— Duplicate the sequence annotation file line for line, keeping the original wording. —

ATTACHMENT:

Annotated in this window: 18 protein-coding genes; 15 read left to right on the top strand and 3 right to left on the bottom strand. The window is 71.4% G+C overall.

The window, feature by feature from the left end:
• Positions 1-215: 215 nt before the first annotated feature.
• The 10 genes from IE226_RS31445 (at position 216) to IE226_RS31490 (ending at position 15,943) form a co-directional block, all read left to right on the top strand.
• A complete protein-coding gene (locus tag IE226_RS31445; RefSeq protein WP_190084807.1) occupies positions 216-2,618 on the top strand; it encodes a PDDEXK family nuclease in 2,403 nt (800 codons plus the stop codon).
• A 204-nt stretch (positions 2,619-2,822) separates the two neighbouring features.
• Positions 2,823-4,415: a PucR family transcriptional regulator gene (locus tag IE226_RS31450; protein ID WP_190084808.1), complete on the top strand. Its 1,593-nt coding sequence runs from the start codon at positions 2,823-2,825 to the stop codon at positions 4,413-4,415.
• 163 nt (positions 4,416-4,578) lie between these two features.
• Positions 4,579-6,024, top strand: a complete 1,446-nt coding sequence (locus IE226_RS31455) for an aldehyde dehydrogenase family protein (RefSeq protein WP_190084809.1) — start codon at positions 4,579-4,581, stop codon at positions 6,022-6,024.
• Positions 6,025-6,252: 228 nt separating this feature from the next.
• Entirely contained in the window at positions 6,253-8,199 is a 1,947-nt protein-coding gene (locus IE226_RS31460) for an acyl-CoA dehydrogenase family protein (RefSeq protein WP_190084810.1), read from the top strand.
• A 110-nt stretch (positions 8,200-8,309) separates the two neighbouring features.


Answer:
Annotated in this window: 18 protein-coding genes; 15 read left to right on the top strand and 3 right to left on the bottom strand. The window is 71.4% G+C overall.

The window, feature by feature from the left end:
• Positions 1-215: 215 nt before the first annotated feature.
• The 10 genes from IE226_RS31445 (at position 216) to IE226_RS31490 (ending at position 15,943) form a co-directional block, all read left to right on the top strand.
• A complete protein-coding gene (locus tag IE226_RS31445; RefSeq protein WP_190084807.1) occupies positions 216-2,618 on the top strand; it encodes a PDDEXK family nuclease in 2,403 nt (800 codons plus the stop codon).
• A 204-nt stretch (positions 2,619-2,822) separates the two neighbouring features.
• Positions 2,823-4,415: a PucR family transcriptional regulator gene (locus tag IE226_RS31450; protein ID WP_190084808.1), complete on the top strand. Its 1,593-nt coding sequence runs from the start codon at positions 2,823-2,825 to the stop codon at positions 4,413-4,415.
• 163 nt (positions 4,416-4,578) lie between these two features.
• Positions 4,579-6,024, top strand: a complete 1,446-nt coding sequence (locus IE226_RS31455) for an aldehyde dehydrogenase family protein (RefSeq protein WP_190084809.1) — start codon at positions 4,579-4,581, stop codon at positions 6,022-6,024.
• Positions 6,025-6,252: 228 nt separating this feature from the next.
• Entirely contained in the window at positions 6,253-8,199 is a 1,947-nt protein-coding gene (locus IE226_RS31460) for an acyl-CoA dehydrogenase family protein (RefSeq protein WP_190084810.1), read from the top strand.
• A 110-nt stretch (positions 8,200-8,309) separates the two neighbouring features.